Editor's note: Local musician Timothy Cox shares with us a review of the Mindless Behavior concert at the James Brown Arena.
Amid all the compelling events that I’ve experienced during my illustrious career as an entertainment journalist, I never had the opportunity to cover The Beatles first American tour in 1964.
However, relatively speaking – on Thursday, Aug. 2, 2012 -- I felt a minor sense of what the Fab Four scene must have been like, when hundreds of screaming teenagers rush the stage to see their favorite performers.
In this case, it was the Mindless Behavior # 1 Girl Tour, featuring a new-look Fab Four, including a quartet of 15-year-old rap/dance/vocalists named Princeton, Ray-Ray, Prodigy and Roc Royal.
While the groups’ name, Mindless Behavior, naturally conjures negative connotations, refreshingly, these young artists provided a well-thought-out, well-rehearsed brand of entertainment that was especially tasteful, fun and importantly, squeaky-clean for a fan-base largely consisting of grade-schoolers, tweens and those in their late teens.
It was almost as if the MB management team were well-prepared to answer to the numerous unofficial chaperones in the audience consisting of hundreds of young mothers and fathers; big sisters, big brothers, aunties, uncles, grandparents and baby-sitters too.
In this reporter’s case, I welcomed the opportunity to escort my niece and nephew to their very first major concert event. Tulaysha Fluellen and younger brother Malik Fluellen, like their many peers on this night, were overly ecstatic and wide-eyed as they quickly rushed to our prime-time, center-stage seats at the William B. Bell Auditorium -- just five rows from the stage.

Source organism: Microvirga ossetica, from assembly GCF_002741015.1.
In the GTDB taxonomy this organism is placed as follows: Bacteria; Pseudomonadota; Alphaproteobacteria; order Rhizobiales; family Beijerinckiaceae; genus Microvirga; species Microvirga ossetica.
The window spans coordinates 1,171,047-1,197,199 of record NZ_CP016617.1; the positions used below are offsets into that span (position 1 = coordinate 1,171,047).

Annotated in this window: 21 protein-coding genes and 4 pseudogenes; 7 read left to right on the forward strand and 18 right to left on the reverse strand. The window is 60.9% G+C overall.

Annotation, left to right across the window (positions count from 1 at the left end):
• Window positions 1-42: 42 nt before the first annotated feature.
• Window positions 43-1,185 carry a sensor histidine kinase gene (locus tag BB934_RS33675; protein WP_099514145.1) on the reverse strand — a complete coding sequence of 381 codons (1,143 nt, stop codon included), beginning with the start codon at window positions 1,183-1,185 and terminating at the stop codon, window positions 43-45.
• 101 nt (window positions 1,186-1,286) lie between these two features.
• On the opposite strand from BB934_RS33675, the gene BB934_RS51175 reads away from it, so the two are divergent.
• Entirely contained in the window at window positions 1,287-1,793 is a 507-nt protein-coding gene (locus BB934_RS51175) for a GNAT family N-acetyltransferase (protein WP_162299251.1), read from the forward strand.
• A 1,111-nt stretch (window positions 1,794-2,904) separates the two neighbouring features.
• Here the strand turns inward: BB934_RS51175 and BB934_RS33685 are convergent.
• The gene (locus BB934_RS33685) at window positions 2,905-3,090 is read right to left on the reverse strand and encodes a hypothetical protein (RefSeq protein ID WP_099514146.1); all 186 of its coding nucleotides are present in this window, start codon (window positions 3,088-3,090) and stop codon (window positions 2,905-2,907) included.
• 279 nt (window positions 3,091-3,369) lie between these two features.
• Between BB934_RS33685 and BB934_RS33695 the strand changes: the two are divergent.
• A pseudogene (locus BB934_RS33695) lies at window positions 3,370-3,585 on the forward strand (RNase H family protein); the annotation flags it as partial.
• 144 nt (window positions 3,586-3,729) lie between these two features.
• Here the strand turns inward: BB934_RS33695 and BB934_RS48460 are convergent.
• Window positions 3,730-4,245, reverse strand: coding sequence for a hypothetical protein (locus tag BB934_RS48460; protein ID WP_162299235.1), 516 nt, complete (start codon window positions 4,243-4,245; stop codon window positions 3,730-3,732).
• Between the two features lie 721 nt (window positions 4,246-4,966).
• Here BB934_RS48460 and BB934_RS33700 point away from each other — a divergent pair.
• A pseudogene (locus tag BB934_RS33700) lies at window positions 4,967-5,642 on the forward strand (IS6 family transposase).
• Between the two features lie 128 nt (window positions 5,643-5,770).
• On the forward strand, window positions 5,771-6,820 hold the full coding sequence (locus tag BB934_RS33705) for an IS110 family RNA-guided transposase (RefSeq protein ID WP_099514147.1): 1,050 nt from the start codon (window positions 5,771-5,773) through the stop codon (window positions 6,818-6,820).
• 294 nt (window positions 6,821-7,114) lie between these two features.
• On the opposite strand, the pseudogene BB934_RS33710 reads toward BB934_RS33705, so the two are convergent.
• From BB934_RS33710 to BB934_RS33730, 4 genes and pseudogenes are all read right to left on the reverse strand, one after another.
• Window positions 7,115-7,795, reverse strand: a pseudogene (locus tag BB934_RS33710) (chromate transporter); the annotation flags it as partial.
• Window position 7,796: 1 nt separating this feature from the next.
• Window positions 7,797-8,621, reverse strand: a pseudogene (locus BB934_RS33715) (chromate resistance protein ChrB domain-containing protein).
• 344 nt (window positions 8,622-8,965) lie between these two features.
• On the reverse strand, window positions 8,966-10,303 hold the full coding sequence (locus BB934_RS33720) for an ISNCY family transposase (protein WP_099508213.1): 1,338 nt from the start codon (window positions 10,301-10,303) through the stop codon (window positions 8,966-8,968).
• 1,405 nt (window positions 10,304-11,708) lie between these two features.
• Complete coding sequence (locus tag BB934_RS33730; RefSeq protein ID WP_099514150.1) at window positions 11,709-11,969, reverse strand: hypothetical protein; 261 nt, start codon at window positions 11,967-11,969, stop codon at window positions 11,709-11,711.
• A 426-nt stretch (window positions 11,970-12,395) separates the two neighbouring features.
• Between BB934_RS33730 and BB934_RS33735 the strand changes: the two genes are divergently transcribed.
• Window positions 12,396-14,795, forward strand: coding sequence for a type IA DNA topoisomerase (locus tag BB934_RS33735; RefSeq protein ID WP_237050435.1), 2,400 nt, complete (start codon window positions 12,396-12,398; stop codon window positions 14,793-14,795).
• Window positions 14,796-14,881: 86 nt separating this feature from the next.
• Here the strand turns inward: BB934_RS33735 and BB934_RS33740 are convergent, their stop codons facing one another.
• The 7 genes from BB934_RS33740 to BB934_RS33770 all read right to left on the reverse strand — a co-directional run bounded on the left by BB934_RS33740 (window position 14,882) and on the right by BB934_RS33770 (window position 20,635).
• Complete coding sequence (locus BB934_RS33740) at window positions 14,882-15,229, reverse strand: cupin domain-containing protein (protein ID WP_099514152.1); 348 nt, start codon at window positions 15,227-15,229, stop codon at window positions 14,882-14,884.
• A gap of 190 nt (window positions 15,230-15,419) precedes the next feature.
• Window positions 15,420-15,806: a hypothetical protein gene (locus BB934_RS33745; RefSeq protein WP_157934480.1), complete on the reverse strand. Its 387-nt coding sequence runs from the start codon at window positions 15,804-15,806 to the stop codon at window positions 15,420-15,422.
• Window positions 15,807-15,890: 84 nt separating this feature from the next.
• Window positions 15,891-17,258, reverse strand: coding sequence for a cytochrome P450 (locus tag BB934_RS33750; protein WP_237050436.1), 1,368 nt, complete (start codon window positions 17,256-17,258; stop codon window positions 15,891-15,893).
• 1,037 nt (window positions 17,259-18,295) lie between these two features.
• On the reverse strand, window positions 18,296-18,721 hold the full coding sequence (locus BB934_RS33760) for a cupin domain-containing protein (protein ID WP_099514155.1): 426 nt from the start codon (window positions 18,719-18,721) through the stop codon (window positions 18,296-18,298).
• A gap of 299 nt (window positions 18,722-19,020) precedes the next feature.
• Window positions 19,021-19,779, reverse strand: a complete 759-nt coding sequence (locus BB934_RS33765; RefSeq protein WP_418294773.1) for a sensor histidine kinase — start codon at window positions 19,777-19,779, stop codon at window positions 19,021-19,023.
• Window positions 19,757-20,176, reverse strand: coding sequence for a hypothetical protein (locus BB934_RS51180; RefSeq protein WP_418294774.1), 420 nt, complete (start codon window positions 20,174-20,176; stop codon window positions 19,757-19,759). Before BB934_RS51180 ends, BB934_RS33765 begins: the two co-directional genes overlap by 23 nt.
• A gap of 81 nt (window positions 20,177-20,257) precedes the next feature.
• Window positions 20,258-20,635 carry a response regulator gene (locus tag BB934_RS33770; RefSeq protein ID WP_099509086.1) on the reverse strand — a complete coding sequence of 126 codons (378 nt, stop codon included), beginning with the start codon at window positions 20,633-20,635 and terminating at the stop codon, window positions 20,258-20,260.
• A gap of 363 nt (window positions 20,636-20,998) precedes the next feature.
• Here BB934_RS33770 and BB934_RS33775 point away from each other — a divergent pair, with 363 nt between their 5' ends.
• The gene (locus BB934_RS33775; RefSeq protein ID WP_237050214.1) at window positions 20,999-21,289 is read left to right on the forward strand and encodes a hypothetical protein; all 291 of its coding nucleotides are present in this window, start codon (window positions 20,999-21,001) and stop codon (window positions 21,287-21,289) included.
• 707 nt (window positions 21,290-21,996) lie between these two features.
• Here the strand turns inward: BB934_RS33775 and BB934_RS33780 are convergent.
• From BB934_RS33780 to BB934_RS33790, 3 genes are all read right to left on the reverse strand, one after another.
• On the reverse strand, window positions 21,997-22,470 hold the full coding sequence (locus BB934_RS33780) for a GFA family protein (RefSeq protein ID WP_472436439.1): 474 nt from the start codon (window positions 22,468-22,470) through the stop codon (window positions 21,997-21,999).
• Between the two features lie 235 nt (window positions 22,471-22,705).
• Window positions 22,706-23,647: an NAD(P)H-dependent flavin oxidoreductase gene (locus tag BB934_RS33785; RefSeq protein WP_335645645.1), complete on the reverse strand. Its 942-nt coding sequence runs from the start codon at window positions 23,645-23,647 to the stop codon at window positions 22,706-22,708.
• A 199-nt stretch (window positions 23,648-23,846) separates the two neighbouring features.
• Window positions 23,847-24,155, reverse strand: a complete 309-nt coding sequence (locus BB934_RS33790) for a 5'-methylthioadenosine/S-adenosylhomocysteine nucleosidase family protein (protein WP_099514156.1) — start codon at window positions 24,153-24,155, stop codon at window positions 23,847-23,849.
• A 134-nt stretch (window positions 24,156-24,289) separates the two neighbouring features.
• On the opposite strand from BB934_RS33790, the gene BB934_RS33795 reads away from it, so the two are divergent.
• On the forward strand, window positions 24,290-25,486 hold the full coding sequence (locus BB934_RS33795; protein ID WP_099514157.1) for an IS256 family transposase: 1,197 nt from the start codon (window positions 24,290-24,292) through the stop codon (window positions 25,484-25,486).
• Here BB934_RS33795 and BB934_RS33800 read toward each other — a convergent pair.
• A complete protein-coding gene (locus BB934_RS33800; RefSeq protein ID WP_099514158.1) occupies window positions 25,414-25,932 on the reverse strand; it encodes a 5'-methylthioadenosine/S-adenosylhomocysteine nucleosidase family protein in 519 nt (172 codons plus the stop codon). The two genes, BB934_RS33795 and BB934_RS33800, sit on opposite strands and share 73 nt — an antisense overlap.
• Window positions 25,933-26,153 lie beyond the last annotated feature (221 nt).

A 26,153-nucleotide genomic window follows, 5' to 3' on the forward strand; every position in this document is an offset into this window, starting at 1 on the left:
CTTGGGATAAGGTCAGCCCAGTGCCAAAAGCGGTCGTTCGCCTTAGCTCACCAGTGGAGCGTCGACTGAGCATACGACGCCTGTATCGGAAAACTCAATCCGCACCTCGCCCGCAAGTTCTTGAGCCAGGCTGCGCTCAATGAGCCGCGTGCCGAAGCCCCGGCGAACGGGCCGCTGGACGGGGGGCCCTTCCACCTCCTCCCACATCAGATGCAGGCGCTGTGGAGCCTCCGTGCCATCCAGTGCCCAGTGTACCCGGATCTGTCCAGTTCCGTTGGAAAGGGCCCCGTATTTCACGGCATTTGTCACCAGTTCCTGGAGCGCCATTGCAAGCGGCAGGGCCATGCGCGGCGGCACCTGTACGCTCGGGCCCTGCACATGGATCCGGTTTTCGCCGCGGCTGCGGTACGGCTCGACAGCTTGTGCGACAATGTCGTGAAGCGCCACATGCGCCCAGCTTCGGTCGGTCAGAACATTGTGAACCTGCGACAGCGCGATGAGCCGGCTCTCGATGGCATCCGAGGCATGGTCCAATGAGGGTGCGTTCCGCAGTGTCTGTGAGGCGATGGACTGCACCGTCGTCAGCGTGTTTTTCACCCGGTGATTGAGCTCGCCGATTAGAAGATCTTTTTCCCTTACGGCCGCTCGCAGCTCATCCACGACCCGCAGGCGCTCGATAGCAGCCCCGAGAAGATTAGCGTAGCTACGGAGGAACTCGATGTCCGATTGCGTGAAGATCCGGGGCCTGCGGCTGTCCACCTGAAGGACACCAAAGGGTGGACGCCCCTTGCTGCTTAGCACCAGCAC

The youngsters excitedly watched big-league performances by opening acts Lil Twist, a Dallas-born Lil Wayne protege and Jacob Latimore, a singer-dancer who fits the mold of the next Usher Raymond.
The piercing, electrifying screams of girls, coupled with booming, subwoofer bass tones, created for a noisy mess down-front, for this old-school uncle – but one worth tolerating, at least temporarily.
Afterall, our seats were awesome.
This August 2012 concert also conjured memories of my very own first concert – 40 years ago – when The Jackson 5 and a young Michael Jackson played Pittsburgh’s Civic Arena. I was 14, and "stood" about 10 rows from the stage that night - amid piercing screams for Michael, Jermaine, Marlon, Tito and Jackie. Opening act? The Commodores with Lionel Richie on trumpet and keyboards.
The J-5’s current hit song on that July 15, 1972 evening, was “Dancin' Machine.”
Ironically, during a tribute to their Boy Band predecessors, Mindless Behavior served-up a new-millennium cover of “Dancin’ Machine,” while paying homage to New Edition and B2K.
Both Malik and Tulaysha noted that all the performers displayed bits and pieces of "Michael Jackson-like" choreographic moves - proving that MJ's influence continues to span generations. Also notable on this humid, mid-summer evening was a 10-minute set/wardrobe-change break when an on-stage graphic displayed our American flag and an image of President Obama. Positive words from the President emanated from PA speakers, offering words of wisdom, encouragement and advice to the young patrons, as some prepared to embark on yet another school year within coming days.
All in all, this was a very rewarding experience – and special shout-outs must be given to Mindless Behavior management team for presenting a very thoughtful piece of artistry – one that our Augusta youth will very much cherish – just as I’ve always treasured the thoughts of my first concert experience with the Jackson 5.
Oh, and I’d be remiss for not reporting that Mindless Behavior fans on this night were very WELL-BEHAVED and no incidents occurred in downtown Augusta.